Viola, Cello, Violin
Thornhill, ON
119 posts

Yes I definitely teach scales all the way along. We make fingerboard maps and especially in group with each student in ascending and descending height playing a note to have great fun with it. It is easy to teach minor this way by starting on note #6 or student # 6 for natural minor and then learn raising 7th note by moving student closer and moving finger to understand the finger pattern and melodic minor same way—with students first moving higher then moving lower in the line. I do teach relative minor by Minuet 2 in violin and viola and have fun with a “minor” version of earlier pieces by low 2nd finger instead of high 2nd (although it is really dorian mode) We also physically move during the modulations in Minuets to indicate the change of scale—it is an early introduction to the fact that the composers are changing key. Depending on student we can get into more details as they can understand but introducing the vocabulary and concept these easy ways are fun especially in group when everyone moves together from one area of room to another.
Later on I keep adding scales as they appear in the repertoire and to be honest, I tend to organize review blocks by scales and playing Perpetual Motion in the same key (and position if applicable) and then repertoire and even reading exercises. Sometimes even writing these review blocks on separate practise cards is helpful. It helps also develop independence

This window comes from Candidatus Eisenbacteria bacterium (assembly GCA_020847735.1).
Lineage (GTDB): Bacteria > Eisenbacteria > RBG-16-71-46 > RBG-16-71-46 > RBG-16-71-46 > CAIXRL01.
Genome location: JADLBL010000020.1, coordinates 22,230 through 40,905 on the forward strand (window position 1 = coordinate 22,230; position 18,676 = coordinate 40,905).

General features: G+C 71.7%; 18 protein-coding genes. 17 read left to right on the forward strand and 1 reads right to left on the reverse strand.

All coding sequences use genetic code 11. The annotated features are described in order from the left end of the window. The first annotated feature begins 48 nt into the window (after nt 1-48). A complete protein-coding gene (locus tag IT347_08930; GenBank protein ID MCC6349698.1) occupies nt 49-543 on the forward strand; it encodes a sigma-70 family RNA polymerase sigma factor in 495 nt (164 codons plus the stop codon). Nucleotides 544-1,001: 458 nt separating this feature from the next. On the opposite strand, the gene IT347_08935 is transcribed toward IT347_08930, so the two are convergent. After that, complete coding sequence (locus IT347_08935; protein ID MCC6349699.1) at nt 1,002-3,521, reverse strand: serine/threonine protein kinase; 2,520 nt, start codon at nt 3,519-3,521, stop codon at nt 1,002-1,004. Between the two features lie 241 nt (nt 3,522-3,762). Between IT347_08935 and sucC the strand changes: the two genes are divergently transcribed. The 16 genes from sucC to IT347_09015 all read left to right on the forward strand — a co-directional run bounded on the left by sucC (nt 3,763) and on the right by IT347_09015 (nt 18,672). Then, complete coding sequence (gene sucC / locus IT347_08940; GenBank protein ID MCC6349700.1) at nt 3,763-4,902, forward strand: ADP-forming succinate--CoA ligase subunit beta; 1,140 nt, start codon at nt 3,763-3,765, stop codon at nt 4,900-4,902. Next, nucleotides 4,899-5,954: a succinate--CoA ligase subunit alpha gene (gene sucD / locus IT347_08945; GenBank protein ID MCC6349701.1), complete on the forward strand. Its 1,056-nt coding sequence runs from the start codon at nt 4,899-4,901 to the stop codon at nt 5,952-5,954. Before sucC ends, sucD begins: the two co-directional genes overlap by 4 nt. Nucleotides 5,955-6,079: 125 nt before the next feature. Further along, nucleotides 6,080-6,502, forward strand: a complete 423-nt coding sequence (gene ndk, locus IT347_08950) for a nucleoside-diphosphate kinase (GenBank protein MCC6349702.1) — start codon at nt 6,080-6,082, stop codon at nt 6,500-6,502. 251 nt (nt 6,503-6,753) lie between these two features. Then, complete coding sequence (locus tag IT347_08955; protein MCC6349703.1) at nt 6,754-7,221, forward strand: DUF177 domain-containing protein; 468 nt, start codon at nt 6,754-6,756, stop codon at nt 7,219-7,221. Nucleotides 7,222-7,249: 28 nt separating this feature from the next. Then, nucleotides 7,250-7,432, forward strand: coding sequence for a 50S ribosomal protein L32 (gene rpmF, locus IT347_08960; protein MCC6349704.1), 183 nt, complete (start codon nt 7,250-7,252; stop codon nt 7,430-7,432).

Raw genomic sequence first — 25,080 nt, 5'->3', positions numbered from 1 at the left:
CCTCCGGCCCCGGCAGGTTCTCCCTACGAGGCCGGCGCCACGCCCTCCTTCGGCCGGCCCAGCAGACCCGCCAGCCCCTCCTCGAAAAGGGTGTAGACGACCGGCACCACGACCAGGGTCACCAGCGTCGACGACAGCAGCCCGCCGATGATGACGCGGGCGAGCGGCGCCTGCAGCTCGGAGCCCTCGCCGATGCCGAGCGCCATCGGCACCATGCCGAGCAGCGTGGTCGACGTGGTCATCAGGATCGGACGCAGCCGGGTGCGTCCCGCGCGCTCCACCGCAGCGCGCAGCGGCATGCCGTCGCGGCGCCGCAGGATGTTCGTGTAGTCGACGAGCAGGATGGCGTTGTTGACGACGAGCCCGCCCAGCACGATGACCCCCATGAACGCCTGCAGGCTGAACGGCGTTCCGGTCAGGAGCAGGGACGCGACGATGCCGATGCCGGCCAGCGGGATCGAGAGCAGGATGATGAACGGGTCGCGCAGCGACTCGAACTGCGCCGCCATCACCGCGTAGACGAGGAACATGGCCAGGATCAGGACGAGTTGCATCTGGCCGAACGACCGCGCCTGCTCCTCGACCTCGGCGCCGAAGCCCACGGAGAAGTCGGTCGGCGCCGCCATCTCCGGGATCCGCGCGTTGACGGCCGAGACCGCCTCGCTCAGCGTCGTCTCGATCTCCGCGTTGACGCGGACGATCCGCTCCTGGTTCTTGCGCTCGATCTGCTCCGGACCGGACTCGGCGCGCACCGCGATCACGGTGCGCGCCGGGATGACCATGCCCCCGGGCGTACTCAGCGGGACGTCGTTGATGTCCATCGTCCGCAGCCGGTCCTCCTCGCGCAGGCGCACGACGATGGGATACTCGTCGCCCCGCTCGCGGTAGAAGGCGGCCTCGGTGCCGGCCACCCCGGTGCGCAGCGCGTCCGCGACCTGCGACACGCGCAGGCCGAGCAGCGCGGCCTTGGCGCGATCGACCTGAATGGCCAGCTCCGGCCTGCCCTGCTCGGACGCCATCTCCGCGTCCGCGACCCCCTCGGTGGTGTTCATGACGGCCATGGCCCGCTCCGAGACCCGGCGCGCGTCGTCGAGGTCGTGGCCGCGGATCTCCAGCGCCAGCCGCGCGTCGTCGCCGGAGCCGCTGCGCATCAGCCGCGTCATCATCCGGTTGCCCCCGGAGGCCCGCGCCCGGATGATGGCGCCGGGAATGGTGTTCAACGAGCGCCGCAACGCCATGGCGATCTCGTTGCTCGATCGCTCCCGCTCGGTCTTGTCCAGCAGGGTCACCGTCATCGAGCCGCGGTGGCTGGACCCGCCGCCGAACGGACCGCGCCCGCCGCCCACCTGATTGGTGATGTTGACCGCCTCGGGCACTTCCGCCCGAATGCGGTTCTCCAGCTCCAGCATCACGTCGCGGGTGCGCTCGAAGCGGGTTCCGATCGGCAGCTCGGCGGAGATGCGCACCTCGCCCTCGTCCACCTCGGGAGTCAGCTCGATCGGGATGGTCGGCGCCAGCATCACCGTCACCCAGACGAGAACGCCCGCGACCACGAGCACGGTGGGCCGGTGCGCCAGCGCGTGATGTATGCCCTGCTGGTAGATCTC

Daniel Gladstone said: Nov 25, 2013
Suzuki Association Member
Violin, Viola
Southold, NY
4 posts

I teach the A major scale (to violin students) as they are learning to pluck Twinkle. I have them sing words (”I am go-ing up to my room; then I’ll go down to the kitch-en.”) to the scale, so they hear it as a melody. They enjoy substituting other destinations for kitchen and like to repeat it. Soon after I have them sing and pluck Mary Had a Little Lamb in A major and some other simple melodies that can stay on the A string so they can experience that adding and removing fingers raises and lowers pitch.
I introduce minor tonality with an a minor version of Go Tell Aunt Rhody, referring to the sadness of the Aunt Rhody’s loss of her goose. I also have my students also play a minor versions of Perpetual Motion, Long Long Ago, etc., also to prepare them for the challenge of c natural in the G major pieces.

Charliah Best said: Nov 28, 2013
Charliah Best
Suzuki Association Member
Violin, Suzuki Early Childhood Education, Guitar, Piano, Viola
Hamden, CT
3 posts

Consider teaching E Natural Minor (one octave) to the students to prepare for G Major Scale, 2 octaves. This way, only one finger is changed and their aural training for minor starts early.